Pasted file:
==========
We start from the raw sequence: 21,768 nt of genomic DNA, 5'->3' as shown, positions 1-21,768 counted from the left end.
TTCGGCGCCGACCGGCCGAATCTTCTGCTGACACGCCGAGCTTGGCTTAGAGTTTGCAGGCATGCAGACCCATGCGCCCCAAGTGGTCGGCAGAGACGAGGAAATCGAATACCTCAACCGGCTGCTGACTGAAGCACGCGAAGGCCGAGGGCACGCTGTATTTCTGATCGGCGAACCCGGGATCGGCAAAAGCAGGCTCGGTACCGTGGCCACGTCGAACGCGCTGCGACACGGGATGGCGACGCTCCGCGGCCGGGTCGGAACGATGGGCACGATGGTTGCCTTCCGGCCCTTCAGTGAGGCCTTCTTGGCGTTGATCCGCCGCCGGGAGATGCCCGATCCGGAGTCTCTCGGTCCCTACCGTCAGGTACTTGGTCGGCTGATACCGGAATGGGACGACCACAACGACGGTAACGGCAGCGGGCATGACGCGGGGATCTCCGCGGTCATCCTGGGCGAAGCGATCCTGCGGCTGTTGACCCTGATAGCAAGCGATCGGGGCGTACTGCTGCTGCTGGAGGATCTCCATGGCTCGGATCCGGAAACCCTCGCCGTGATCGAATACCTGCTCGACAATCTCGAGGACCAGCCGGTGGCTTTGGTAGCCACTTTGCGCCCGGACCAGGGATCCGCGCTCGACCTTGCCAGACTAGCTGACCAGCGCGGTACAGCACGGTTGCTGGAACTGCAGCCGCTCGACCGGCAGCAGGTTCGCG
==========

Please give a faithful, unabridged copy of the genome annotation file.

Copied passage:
We start from the raw sequence: 21,768 nt of genomic DNA, 5'->3' as shown, positions 1-21,768 counted from the left end.
TTCGGCGCCGACCGGCCGAATCTTCTGCTGACACGCCGAGCTTGGCTTAGAGTTTGCAGGCATGCAGACCCATGCGCCCCAAGTGGTCGGCAGAGACGAGGAAATCGAATACCTCAACCGGCTGCTGACTGAAGCACGCGAAGGCCGAGGGCACGCTGTATTTCTGATCGGCGAACCCGGGATCGGCAAAAGCAGGCTCGGTACCGTGGCCACGTCGAACGCGCTGCGACACGGGATGGCGACGCTCCGCGGCCGGGTCGGAACGATGGGCACGATGGTTGCCTTCCGGCCCTTCAGTGAGGCCTTCTTGGCGTTGATCCGCCGCCGGGAGATGCCCGATCCGGAGTCTCTCGGTCCCTACCGTCAGGTACTTGGTCGGCTGATACCGGAATGGGACGACCACAACGACGGTAACGGCAGCGGGCATGACGCGGGGATCTCCGCGGTCATCCTGGGCGAAGCGATCCTGCGGCTGTTGACCCTGATAGCAAGCGATCGGGGCGTACTGCTGCTGCTGGAGGATCTCCATGGCTCGGATCCGGAAACCCTCGCCGTGATCGAATACCTGCTCGACAATCTCGAGGACCAGCCGGTGGCTTTGGTAGCCACTTTGCGCCCGGACCAGGGATCCGCGCTCGACCTTGCCAGACTAGCTGACCAGCGCGGTACAGCACGGTTGCTGGAACTGCAGCCGCTCGACCGGCAGCAGGTTCGCG